When lawyers want to emphasize or crystallize their analysis or arguments, they instinctively and
unavoidably use figurative and metaphoric language. Their use of familiar metaphoric clichés — the law as a “seamless web,” cases with “progeny,” corporations with “veils,” and constitutional “penumbras” — reveals not only their recognition of the persuasive power of figurative language, but also their unspoken and, perhaps, unconscious reliance on subtle forms metaphoric reasoning. Recognizing this, Justice Cardozo warned that “metaphors in law are to be narrowly watched, for starting as devices to liberate thought, they end often by enslaving it.” His warning did not take into account the fact that metaphors in the law have been “narrowly watched” for over 2,000 years. Ancient rhetoricians like Aristotle, Cicero and Quintilian meticulously analyzed the subtle, concise and intellectually attractive value of metaphors in legal argument, noting both their emotional impact and their logical appeal. Their insights into metaphors’ persuasive value in legal argument have increasingly drawn the attention of modern language theorists, cognitive psychologists and, lately, legal scholars.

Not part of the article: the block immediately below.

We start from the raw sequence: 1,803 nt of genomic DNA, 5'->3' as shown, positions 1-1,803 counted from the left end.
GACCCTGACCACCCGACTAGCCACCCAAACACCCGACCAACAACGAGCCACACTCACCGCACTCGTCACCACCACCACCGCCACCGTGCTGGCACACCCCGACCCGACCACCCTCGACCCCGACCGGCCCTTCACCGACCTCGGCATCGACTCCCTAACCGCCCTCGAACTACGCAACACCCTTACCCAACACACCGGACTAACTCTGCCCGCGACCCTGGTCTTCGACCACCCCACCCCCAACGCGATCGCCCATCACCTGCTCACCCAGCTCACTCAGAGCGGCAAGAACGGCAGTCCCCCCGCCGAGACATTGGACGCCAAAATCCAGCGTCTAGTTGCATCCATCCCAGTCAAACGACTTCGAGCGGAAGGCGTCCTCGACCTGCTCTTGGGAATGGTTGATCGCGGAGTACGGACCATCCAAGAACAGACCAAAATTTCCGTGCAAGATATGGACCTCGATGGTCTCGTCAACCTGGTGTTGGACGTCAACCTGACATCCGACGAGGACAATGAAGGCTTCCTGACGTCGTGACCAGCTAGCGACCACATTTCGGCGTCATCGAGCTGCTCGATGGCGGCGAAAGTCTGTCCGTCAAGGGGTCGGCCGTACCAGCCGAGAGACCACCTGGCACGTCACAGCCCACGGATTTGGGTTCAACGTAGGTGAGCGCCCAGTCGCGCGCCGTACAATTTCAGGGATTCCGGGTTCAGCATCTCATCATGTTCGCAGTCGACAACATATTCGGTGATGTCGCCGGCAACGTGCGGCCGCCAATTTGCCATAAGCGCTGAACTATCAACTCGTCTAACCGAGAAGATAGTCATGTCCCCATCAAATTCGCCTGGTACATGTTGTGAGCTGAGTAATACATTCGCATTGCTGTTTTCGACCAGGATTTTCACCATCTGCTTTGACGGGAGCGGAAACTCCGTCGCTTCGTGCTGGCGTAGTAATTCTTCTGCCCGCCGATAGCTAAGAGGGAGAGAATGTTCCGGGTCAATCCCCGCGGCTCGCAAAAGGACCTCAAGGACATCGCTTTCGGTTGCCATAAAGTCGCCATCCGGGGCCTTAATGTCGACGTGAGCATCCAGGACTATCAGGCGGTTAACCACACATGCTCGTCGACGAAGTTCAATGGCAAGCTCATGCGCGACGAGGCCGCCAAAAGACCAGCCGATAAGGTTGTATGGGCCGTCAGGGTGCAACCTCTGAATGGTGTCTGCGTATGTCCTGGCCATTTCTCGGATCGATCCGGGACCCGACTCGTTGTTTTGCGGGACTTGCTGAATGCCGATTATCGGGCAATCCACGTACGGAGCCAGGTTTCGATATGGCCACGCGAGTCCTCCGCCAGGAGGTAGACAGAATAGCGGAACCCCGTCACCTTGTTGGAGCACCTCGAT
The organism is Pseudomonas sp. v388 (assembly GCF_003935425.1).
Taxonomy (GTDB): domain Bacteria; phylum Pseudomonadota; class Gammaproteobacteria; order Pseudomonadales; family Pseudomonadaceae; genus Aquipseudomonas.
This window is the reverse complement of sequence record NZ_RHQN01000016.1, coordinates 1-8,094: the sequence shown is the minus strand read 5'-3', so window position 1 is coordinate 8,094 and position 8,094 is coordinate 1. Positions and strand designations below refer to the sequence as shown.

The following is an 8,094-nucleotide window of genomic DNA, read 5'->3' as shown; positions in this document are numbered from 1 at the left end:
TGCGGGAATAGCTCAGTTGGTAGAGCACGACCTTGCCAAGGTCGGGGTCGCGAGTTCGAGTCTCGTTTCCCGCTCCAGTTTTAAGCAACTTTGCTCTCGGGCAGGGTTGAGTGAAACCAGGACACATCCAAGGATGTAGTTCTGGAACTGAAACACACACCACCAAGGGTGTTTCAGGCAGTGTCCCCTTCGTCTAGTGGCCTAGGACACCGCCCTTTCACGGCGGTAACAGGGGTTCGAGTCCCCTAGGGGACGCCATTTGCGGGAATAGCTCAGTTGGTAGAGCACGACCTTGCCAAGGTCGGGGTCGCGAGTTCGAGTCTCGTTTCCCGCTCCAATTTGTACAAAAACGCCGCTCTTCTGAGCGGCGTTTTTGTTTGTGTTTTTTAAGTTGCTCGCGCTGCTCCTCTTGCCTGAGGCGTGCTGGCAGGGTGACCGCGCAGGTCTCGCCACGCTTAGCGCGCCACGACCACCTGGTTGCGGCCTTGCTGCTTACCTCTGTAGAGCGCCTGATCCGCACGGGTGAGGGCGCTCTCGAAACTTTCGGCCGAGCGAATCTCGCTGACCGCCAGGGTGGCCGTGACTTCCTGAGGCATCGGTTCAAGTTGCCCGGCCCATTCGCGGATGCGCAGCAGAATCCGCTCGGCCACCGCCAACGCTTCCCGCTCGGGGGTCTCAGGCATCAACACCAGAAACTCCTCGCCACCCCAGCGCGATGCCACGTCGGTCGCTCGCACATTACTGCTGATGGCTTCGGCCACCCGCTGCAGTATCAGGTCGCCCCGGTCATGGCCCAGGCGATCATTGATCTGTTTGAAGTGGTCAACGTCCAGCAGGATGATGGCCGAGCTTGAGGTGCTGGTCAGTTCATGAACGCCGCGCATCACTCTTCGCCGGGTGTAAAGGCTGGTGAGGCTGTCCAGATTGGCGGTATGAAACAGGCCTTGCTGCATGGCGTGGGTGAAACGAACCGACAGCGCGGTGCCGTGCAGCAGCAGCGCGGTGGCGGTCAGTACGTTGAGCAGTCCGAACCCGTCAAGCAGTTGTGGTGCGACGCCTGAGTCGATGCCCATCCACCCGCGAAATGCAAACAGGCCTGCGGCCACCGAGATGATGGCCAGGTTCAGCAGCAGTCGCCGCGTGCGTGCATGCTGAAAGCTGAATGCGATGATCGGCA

Aristotle, US Courthouse, Erie, PA
Tuesday, October 14, 2014
Frost on Greco-Roman Analysis of Metaphoric Reasoning
Michael Frost, Southwestern Law School, has posted Greco-Roman Analysis of Metaphoric Reasoning, which appeared in Legal Writing: The Journal of the Legal Writing Institute 2 (1996). Here is the abstract: